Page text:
Thirty years after the deadly standoff between federal law enforcement and the Branch Davidian sect in Waco, Texas, even the most fundamental facts of the tragedy remain contested. Both sides insist the other initiated the initial volley of gunfire that killed four agents and six sectarians. The Bureau of Alcohol, Tobacco, and Firearms insists David Koresh and his followers later set fire to their compound, killing another 48 adults and 28 children in an act of mass suicide. The surviving Branch Davidians maintain that the FBI was the aggressor, and the deadly fire resulted from the ATF’s decision to deploy stun grenades and tear gas.
The decades since have created only tighter knots of recrimination. But you might not get that impression from watching “Waco,” the 2018 Paramount Network miniseries about the nearly eight-week standoff and that fatal inferno. In the hands of brothers John Erick Dowdle and Drew Dowdle, who wrote and directed much of the series, the Branch Davidians are a misunderstood and largely peaceful sect led by Koresh (Taylor Kitsch), a complicated man, but one genuinely driven by conviction rather than megalomania. With Kitsch at the outer reaches of his charisma and the Dowdles’ flirting with hagiography, “Waco” is held back from greatness by its obsession with humanizing a narcissistic cult leader.
The Dowdles’ choice to make an advocacy piece isn’t wrong in itself, especially given that the ATF never missed an opportunity to exacerbate the situation, with its gross negligence and dysfunctional leadership. And to be fair, the show is primarily about the tick-tock of the ATF’s response, using as its source material a book by Gary Noesner, the FBI hostage negotiator who was gradually sidelined the more he opposed military force. The apparent goal of the series was to avoid further demonizing the Branch Davidians, which the news media did plenty of at the time. But in doing so, 2018’s “Waco” elided and minimized the worst of what was happening inside the compound, rendering a complex story unsettlingly tidy.
Five years (and some Paramount corporate synergizing) later, the Dowdles’ return with “Waco: The Aftermath,” Showtime’s five-episode companion series, which follows the disparate paths of those either dealing with their role in the siege or taking malicious inspiration from it. Michael Shannon reprises his role as Gary Noesner, who’s haunted by his failure to talk Koresh out of the compound before his superiors could escalate force. But he can’t stop to ruminate, because he’s heard chatter about a retaliatory attack from white nationalists angry about the Waco siege and the Ruby Ridge shootout before it. He teams with his colleague Angie (Sasheer Zamata, comfortably against type) and Carol (Abbey Lee), a neo-Nazi hanger-on turned informant, to investigate a militia potentially connected to the domestic terrorism plot.
Unlike the earlier series, “Aftermath” is equally interested in law and order, with a large chunk of the series dedicated to one of multiple criminal trials to stem from the Waco incident. A forceful Giovanni Ribisi plays Dan Cogdell, the lawyer charged with defending three surviving Branch Davidians (Michael Luwoye, Kali Rocha and Nicholas Kolev) on weapon charges related to the opening fusillade they blame on the ATF. “Aftermath” finds its surest footing when it foregrounds the trial, and explores the psychology of the Koresh followers that remained convinced of his divinity long after his death.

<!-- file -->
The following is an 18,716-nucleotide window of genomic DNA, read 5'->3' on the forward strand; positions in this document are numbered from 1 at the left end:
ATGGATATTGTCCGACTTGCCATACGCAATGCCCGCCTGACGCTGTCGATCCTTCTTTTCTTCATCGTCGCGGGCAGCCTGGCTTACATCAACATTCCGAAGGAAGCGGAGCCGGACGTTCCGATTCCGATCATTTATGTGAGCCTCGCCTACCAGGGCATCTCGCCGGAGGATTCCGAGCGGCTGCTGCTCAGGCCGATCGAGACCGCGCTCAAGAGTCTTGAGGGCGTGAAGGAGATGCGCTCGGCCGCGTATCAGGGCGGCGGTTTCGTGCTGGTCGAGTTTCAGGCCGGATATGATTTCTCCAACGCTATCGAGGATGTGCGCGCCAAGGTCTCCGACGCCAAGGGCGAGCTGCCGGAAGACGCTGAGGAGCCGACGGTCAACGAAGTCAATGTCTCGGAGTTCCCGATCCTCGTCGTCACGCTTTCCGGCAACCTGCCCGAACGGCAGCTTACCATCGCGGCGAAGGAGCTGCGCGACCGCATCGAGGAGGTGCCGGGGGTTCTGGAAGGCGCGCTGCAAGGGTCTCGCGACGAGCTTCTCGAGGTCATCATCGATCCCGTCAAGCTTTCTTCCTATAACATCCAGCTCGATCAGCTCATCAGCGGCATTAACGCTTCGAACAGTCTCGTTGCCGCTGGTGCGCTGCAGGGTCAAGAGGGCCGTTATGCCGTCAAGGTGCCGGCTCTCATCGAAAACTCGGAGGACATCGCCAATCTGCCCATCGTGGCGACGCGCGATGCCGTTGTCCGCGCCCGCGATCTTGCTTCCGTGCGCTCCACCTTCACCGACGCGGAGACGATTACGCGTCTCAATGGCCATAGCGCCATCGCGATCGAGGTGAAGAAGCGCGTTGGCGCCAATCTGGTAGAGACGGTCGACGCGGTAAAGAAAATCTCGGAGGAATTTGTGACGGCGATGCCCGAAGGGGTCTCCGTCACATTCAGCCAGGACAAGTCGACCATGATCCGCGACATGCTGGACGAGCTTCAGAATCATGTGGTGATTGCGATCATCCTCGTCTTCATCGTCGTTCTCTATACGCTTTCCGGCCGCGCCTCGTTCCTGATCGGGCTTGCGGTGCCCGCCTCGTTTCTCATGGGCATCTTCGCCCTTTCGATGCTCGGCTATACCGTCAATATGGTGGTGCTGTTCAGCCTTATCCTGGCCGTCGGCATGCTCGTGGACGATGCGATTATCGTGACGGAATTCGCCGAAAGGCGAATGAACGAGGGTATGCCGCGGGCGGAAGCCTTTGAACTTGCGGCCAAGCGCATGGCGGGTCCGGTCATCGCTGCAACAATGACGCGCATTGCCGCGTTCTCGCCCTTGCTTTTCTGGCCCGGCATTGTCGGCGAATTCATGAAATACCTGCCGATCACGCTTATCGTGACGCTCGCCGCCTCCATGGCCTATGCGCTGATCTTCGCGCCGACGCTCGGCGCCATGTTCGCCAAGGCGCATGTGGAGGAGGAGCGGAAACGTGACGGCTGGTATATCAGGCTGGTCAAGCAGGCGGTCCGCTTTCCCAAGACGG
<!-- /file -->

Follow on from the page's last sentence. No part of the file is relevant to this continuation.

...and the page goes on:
The strongest episode centers Livingstone Fagan (Luwoye), a British theology student who is seduced and recruited upon meeting a young Koresh, who was then named Vernon Howell (and is played here by Keean Johnson). Fagan’s migration across the pond to join the Branch Davidians may be the most fascinating of the sectarians’ conversion stories, and Luwoye’s performance anchors the show as much as its more famous cast members. The trial also covers the most revelatory information and the wildest twists, which include vanished evidence that curiously reappears, and accusations that one legal team spied on the other to learn its strategy.
There’s probably no use in playing coy about which legal team was accused of playing dirty, since “Aftermath” is no less biased toward the Branch Davidians than its predecessor. The show does flash back to Vernon’s earliest prophecies and his path to becoming David Koresh, which at least betrays more of Koresh’s darkness and manipulation. He uses his charm and Biblical knowledge to infiltrate the Branch Davidians, then uses sex to usurp leadership from Lois Roden (J. Smith-Cameron). As Koresh marries the first of his multiple high-school-aged wives and builds a congregation of gun-toting saints, he somehow feels more desperate and menacing here than when the Dowdles depicted him gutshot and delirious in his final days.
Yet there’s still something untoward in the show’s execution, the same scent of overzealous advocacy that wafted off of “Waco.” “Aftermath” also follows Timothy McVeigh (Alex Breaux) as he carries out the Oklahoma City bombing, while Noesner and Angie try to cajole higher-ups who see investigating domestic terrorism as more trouble than it’s worth. As the show braids Koresh’s past with McVeigh’s machinations and the peculiar outcome of the trial, it can’t figure out how to frame the Waco incident as a catalyst for lone wolves like McVeigh without tacitly affirming the outrage that creates people like McVeigh. That makes “Aftermath” just as difficult to recommend despite its excellent cast and unfortunate relevance. Beyond being slightly uneven, it’s slightly immoral.